The parents are tired and find free time difficult to manage. Often when they do, they assign themselves “me” time, subtracting from the already limited family time. The family fabric is ragged from lack of family structure and interfamilial community and sociality. As time goes on, children begin to feel disconnected.

Eastern Asian cultures place family and community first and foremost. It is traditional and customary in many Eastern Asian cultures to disregard the “me” concept and consider the effect of self on the totality of family and, by extension, community. The self is not a primary consideration. Family and community are valued over of self-considerations.

Americans struggle for personal gain, self-improvement, self-accumulation, and self-aspiration to personal success. By contrast, Asians take into consideration whether their efforts have a positive or negative impact on their community and family, regardless of personal gain. They believe their families and communities breathe and act as one. They do not practice a trickle down sociality.

These same Asian communities commonly practice Buddhism as a religion. Buddhism is relatively gender equal and promotes peace. It recognizes sources of suffering and works to eliminate such sources.

Buddhism promotes humble, considerate and righteous social interaction, while eliminating greed, hatred and ignorance. It promotes growth of spiritual values, recognition of the right to life of all sentient beings and, most of all, enlightenment.

This basic overview of a complicated religion such as Buddhism is not to promote it as superior or inferior to any other religion. This illustration is to showcase the influence of Eastern Asian religion as incorporated into their sense of family and community as consistent with their religion.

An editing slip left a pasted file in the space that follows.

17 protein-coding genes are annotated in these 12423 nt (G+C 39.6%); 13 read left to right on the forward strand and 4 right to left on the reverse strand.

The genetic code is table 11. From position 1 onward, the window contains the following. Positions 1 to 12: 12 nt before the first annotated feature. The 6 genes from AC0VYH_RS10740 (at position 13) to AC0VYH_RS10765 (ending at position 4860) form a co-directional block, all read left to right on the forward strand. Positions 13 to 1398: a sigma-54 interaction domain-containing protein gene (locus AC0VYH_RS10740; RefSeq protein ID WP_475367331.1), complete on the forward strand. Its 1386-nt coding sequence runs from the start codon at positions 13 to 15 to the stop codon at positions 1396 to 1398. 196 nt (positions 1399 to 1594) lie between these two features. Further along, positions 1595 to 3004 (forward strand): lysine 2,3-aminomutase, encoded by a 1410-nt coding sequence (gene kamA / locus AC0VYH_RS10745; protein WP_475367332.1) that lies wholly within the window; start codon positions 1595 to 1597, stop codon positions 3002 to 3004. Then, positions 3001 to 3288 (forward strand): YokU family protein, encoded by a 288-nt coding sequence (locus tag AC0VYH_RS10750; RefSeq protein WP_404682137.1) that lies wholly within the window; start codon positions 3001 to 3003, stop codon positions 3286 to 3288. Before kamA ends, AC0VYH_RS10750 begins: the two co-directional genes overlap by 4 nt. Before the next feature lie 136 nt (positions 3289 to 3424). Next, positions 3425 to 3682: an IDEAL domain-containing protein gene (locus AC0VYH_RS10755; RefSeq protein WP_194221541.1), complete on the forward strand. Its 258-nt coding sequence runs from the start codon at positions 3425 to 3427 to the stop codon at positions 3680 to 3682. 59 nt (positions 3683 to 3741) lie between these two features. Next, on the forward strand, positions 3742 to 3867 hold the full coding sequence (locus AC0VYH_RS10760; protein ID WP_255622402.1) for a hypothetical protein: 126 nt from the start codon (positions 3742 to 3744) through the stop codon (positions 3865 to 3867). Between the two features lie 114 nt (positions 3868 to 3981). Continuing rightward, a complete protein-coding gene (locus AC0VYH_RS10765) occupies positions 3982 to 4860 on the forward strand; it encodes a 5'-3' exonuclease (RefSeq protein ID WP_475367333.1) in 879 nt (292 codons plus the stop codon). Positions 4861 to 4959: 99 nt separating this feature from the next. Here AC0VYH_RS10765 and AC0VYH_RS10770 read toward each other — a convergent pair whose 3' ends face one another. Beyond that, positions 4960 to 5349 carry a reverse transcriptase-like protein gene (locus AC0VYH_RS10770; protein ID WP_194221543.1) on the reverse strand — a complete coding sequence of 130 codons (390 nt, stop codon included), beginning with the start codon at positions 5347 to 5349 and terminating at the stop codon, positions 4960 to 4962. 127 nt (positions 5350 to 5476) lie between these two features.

Latino culture is also strongly focused on family and community, but through their primary religion, Christianity. The Latino culture focuses away from self in the same fashion as Eastern Asians. If Americans, who are also primarily Christian, do not share the same family and community hierarchy, where did America go wrong?

Consider that Latino and Asian cultures address personal issues with family and cultural partners within the communal group. Those with difficult issues consult their family or reach out to those in their immediate social circle for personal advice and emotional assistance.

In America, we go outside of our family and immediate social circles for personal advice and emotional assistance. We go to mental health professionals.

Americans lack the social infrastructure found in other cultures. This disconnection leads to individual disassociation, loneliness and isolation, as well as fostering depression. Although electronic social media helps to fill this gap, it is not a panacea and is not a substitute for true social and community interaction.

Is this to say in a broad sense, Americans are selfish? No. America is the leading country in the world that offers assistance to global partners. However, it can be said that locally, “good fences” need large, swinging gates.

Paul Mountjoy is a Virginia based writer and a member of the American Psychological Association and the Association for psychological Science.